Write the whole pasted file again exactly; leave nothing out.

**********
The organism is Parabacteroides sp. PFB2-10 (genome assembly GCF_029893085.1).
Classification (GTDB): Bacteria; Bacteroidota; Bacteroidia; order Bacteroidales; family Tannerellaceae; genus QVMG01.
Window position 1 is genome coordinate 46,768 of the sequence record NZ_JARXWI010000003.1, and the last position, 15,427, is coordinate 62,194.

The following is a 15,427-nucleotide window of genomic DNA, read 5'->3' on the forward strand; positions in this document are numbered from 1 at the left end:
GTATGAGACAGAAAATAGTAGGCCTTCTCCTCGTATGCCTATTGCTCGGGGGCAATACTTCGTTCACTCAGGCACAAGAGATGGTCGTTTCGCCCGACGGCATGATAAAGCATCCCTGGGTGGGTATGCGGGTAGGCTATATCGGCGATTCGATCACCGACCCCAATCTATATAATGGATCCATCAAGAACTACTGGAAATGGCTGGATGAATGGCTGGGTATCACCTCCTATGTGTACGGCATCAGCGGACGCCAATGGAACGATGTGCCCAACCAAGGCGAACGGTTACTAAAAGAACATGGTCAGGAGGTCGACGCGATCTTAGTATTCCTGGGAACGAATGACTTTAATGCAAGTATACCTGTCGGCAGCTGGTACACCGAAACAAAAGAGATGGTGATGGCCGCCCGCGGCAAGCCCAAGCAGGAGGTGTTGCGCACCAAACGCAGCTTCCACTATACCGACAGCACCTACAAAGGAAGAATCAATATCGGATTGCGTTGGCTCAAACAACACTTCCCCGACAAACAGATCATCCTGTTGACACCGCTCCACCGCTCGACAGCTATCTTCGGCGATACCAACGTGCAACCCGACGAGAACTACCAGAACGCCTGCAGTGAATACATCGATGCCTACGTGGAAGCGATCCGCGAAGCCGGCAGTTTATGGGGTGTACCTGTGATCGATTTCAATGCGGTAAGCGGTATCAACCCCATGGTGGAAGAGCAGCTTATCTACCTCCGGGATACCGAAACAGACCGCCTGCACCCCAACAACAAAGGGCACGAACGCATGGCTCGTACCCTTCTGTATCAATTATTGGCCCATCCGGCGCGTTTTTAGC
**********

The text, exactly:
The organism is Parabacteroides sp. PFB2-10 (genome assembly GCF_029893085.1).
Classification (GTDB): Bacteria; Bacteroidota; Bacteroidia; order Bacteroidales; family Tannerellaceae; genus QVMG01.
Window position 1 is genome coordinate 46,768 of the sequence record NZ_JARXWI010000003.1, and the last position, 15,427, is coordinate 62,194.

The following is a 15,427-nucleotide window of genomic DNA, read 5'->3' on the forward strand; positions in this document are numbered from 1 at the left end:
GTATGAGACAGAAAATAGTAGGCCTTCTCCTCGTATGCCTATTGCTCGGGGGCAATACTTCGTTCACTCAGGCACAAGAGATGGTCGTTTCGCCCGACGGCATGATAAAGCATCCCTGGGTGGGTATGCGGGTAGGCTATATCGGCGATTCGATCACCGACCCCAATCTATATAATGGATCCATCAAGAACTACTGGAAATGGCTGGATGAATGGCTGGGTATCACCTCCTATGTGTACGGCATCAGCGGACGCCAATGGAACGATGTGCCCAACCAAGGCGAACGGTTACTAAAAGAACATGGTCAGGAGGTCGACGCGATCTTAGTATTCCTGGGAACGAATGACTTTAATGCAAGTATACCTGTCGGCAGCTGGTACACCGAAACAAAAGAGATGGTGATGGCCGCCCGCGGCAAGCCCAAGCAGGAGGTGTTGCGCACCAAACGCAGCTTCCACTATACCGACAGCACCTACAAAGGAAGAATCAATATCGGATTGCGTTGGCTCAAACAACACTTCCCCGACAAACAGATCATCCTGTTGACACCGCTCCACCGCTCGACAGCTATCTTCGGCGATACCAACGTGCAACCCGACGAGAACTACCAGAACGCCTGCAGTGAATACATCGATGCCTACGTGGAAGCGATCCGCGAAGCCGGCAGTTTATGGGGTGTACCTGTGATCGATTTCAATGCGGTAAGCGGTATCAACCCCATGGTGGAAGAGCAGCTTATCTACCTCCGGGATACCGAAACAGACCGCCTGCACCCCAACAACAAAGGGCACGAACGCATGGCTCGTACCCTTCTGTATCAATTATTGGCCCATCCGGCGCGTTTTTAGC